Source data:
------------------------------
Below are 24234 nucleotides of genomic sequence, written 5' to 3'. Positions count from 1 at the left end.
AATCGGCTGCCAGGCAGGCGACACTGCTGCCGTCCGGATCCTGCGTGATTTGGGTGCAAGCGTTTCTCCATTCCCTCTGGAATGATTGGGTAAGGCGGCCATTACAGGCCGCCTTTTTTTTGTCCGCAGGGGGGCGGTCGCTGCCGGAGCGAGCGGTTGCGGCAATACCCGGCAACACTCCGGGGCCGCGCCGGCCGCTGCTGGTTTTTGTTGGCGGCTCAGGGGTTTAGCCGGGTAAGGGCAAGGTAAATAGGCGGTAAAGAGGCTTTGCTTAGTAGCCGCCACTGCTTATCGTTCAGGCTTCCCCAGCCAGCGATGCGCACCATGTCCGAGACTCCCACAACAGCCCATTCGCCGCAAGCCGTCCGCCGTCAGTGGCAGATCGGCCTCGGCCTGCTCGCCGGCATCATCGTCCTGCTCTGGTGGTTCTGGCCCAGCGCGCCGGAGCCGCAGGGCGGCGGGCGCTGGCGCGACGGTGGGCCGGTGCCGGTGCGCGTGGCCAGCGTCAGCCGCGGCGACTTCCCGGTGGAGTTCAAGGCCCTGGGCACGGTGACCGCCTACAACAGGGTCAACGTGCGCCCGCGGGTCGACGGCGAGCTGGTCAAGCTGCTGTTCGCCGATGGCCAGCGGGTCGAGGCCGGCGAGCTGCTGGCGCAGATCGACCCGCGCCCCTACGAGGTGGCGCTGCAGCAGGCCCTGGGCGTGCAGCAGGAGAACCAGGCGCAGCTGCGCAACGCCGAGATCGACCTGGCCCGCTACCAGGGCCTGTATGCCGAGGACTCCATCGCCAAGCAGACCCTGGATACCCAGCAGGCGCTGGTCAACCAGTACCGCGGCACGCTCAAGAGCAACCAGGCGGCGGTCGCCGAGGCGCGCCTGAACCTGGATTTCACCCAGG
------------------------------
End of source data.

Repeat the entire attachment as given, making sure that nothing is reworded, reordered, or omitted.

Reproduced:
Below are 24234 nucleotides of genomic sequence, written 5' to 3'. Positions count from 1 at the left end.
AATCGGCTGCCAGGCAGGCGACACTGCTGCCGTCCGGATCCTGCGTGATTTGGGTGCAAGCGTTTCTCCATTCCCTCTGGAATGATTGGGTAAGGCGGCCATTACAGGCCGCCTTTTTTTTGTCCGCAGGGGGGCGGTCGCTGCCGGAGCGAGCGGTTGCGGCAATACCCGGCAACACTCCGGGGCCGCGCCGGCCGCTGCTGGTTTTTGTTGGCGGCTCAGGGGTTTAGCCGGGTAAGGGCAAGGTAAATAGGCGGTAAAGAGGCTTTGCTTAGTAGCCGCCACTGCTTATCGTTCAGGCTTCCCCAGCCAGCGATGCGCACCATGTCCGAGACTCCCACAACAGCCCATTCGCCGCAAGCCGTCCGCCGTCAGTGGCAGATCGGCCTCGGCCTGCTCGCCGGCATCATCGTCCTGCTCTGGTGGTTCTGGCCCAGCGCGCCGGAGCCGCAGGGCGGCGGGCGCTGGCGCGACGGTGGGCCGGTGCCGGTGCGCGTGGCCAGCGTCAGCCGCGGCGACTTCCCGGTGGAGTTCAAGGCCCTGGGCACGGTGACCGCCTACAACAGGGTCAACGTGCGCCCGCGGGTCGACGGCGAGCTGGTCAAGCTGCTGTTCGCCGATGGCCAGCGGGTCGAGGCCGGCGAGCTGCTGGCGCAGATCGACCCGCGCCCCTACGAGGTGGCGCTGCAGCAGGCCCTGGGCGTGCAGCAGGAGAACCAGGCGCAGCTGCGCAACGCCGAGATCGACCTGGCCCGCTACCAGGGCCTGTATGCCGAGGACTCCATCGCCAAGCAGACCCTGGATACCCAGCAGGCGCTGGTCAACCAGTACCGCGGCACGCTCAAGAGCAACCAGGCGGCGGTCGCCGAGGCGCGCCTGAACCTGGATTTCACCCAGG